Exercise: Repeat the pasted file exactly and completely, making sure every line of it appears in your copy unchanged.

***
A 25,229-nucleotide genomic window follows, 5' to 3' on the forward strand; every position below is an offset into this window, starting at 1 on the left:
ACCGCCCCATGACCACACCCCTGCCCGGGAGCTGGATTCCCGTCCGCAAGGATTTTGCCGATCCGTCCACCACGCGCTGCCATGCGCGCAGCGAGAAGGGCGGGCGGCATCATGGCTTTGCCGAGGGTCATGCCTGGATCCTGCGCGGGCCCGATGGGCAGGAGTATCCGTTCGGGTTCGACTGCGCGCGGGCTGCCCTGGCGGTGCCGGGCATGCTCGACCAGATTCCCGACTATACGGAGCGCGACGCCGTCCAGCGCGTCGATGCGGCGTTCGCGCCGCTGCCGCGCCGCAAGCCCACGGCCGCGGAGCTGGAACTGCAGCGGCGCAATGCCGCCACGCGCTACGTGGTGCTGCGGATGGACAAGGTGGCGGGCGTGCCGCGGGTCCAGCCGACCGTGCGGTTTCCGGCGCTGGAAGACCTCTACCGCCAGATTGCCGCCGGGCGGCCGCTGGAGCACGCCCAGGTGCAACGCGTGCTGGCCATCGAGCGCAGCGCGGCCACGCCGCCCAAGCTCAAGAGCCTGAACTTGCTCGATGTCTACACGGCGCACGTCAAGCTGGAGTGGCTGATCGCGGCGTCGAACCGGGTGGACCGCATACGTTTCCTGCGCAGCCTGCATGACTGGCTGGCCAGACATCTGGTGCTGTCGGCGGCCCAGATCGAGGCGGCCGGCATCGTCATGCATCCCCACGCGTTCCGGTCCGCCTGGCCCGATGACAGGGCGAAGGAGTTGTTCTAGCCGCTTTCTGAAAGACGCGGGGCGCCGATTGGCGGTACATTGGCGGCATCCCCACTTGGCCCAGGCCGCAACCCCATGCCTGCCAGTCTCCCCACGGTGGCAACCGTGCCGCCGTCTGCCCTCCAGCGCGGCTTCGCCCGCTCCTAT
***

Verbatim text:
A 25,229-nucleotide genomic window follows, 5' to 3' on the forward strand; every position below is an offset into this window, starting at 1 on the left:
ACCGCCCCATGACCACACCCCTGCCCGGGAGCTGGATTCCCGTCCGCAAGGATTTTGCCGATCCGTCCACCACGCGCTGCCATGCGCGCAGCGAGAAGGGCGGGCGGCATCATGGCTTTGCCGAGGGTCATGCCTGGATCCTGCGCGGGCCCGATGGGCAGGAGTATCCGTTCGGGTTCGACTGCGCGCGGGCTGCCCTGGCGGTGCCGGGCATGCTCGACCAGATTCCCGACTATACGGAGCGCGACGCCGTCCAGCGCGTCGATGCGGCGTTCGCGCCGCTGCCGCGCCGCAAGCCCACGGCCGCGGAGCTGGAACTGCAGCGGCGCAATGCCGCCACGCGCTACGTGGTGCTGCGGATGGACAAGGTGGCGGGCGTGCCGCGGGTCCAGCCGACCGTGCGGTTTCCGGCGCTGGAAGACCTCTACCGCCAGATTGCCGCCGGGCGGCCGCTGGAGCACGCCCAGGTGCAACGCGTGCTGGCCATCGAGCGCAGCGCGGCCACGCCGCCCAAGCTCAAGAGCCTGAACTTGCTCGATGTCTACACGGCGCACGTCAAGCTGGAGTGGCTGATCGCGGCGTCGAACCGGGTGGACCGCATACGTTTCCTGCGCAGCCTGCATGACTGGCTGGCCAGACATCTGGTGCTGTCGGCGGCCCAGATCGAGGCGGCCGGCATCGTCATGCATCCCCACGCGTTCCGGTCCGCCTGGCCCGATGACAGGGCGAAGGAGTTGTTCTAGCCGCTTTCTGAAAGACGCGGGGCGCCGATTGGCGGTACATTGGCGGCATCCCCACTTGGCCCAGGCCGCAACCCCATGCCTGCCAGTCTCCCCACGGTGGCAACCGTGCCGCCGTCTGCCCTCCAGCGCGGCTTCGCCCGCTCCTAT